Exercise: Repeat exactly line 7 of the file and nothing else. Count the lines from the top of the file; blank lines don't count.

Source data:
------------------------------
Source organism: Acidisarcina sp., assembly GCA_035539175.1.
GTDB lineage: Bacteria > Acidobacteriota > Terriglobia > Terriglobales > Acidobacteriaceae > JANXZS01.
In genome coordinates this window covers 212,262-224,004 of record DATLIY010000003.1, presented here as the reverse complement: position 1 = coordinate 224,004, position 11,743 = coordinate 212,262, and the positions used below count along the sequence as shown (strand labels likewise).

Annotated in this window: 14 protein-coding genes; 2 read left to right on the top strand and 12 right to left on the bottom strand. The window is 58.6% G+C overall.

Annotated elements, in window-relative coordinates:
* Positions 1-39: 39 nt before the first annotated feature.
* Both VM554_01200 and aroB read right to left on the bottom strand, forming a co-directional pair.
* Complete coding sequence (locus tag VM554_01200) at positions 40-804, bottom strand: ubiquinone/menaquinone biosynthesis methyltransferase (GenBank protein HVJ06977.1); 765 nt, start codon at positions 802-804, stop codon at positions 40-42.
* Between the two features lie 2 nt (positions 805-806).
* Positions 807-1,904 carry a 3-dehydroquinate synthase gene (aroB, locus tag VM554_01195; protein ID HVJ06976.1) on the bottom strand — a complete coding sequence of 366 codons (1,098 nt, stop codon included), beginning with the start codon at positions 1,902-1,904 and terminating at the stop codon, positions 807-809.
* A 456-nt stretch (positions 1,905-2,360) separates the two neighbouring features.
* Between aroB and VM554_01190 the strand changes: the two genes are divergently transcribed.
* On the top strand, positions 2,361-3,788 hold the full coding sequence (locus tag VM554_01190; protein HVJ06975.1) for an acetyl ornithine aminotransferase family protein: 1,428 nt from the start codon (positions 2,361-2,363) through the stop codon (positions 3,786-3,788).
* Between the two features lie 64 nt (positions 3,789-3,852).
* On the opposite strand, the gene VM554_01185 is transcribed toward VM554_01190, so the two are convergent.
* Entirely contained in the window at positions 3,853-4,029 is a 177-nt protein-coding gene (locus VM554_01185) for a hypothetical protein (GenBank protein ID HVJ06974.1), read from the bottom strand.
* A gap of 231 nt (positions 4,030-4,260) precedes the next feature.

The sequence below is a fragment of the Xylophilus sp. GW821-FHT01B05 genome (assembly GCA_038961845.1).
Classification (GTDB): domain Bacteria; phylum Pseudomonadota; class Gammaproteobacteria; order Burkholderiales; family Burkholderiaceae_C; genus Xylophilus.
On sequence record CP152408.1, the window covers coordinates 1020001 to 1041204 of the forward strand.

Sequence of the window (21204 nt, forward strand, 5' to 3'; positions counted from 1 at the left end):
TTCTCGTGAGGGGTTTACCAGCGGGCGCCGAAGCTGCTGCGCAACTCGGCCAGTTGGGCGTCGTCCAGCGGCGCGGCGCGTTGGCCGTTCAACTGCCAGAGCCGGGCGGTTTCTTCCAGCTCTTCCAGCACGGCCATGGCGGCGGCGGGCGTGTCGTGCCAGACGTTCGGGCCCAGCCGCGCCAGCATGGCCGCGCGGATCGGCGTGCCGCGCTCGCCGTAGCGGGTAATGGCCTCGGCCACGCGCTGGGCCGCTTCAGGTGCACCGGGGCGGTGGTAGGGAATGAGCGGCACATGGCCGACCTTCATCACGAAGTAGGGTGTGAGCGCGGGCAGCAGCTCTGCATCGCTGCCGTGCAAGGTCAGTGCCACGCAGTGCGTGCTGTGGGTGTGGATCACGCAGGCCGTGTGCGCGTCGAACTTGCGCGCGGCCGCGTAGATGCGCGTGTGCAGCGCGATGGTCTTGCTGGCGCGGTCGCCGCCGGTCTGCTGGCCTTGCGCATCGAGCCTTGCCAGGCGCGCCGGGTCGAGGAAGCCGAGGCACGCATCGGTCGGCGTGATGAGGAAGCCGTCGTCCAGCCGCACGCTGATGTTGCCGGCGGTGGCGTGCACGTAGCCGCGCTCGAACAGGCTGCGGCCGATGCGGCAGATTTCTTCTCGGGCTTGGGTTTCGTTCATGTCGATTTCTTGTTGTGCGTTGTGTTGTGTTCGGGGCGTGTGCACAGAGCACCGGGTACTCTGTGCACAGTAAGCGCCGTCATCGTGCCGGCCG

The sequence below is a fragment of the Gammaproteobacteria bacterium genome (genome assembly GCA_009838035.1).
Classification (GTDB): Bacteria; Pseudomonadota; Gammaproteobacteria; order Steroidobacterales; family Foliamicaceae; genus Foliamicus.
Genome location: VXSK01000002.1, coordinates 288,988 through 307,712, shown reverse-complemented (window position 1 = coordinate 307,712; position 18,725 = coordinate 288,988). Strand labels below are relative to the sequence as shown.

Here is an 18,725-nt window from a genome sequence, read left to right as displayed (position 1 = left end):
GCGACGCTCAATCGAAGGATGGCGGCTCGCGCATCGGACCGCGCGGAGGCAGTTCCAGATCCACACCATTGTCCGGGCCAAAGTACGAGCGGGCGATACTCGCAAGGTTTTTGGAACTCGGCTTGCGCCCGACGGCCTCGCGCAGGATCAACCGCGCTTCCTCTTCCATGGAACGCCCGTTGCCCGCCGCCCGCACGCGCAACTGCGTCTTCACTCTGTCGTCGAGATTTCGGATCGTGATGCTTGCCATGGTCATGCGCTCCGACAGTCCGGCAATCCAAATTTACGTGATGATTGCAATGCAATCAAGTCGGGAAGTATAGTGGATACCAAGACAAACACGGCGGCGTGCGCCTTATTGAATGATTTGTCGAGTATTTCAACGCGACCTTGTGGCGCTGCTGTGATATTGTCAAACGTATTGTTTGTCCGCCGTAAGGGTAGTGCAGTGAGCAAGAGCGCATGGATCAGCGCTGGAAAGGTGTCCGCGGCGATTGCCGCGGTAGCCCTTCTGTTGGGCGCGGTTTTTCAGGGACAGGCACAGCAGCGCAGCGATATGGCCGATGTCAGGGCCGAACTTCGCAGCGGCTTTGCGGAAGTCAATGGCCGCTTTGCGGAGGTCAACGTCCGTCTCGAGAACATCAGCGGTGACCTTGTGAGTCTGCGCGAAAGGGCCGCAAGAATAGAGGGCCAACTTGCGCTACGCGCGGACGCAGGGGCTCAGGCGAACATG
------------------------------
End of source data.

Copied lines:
* Both VM554_01200 and aroB read right to left on the bottom strand, forming a co-directional pair.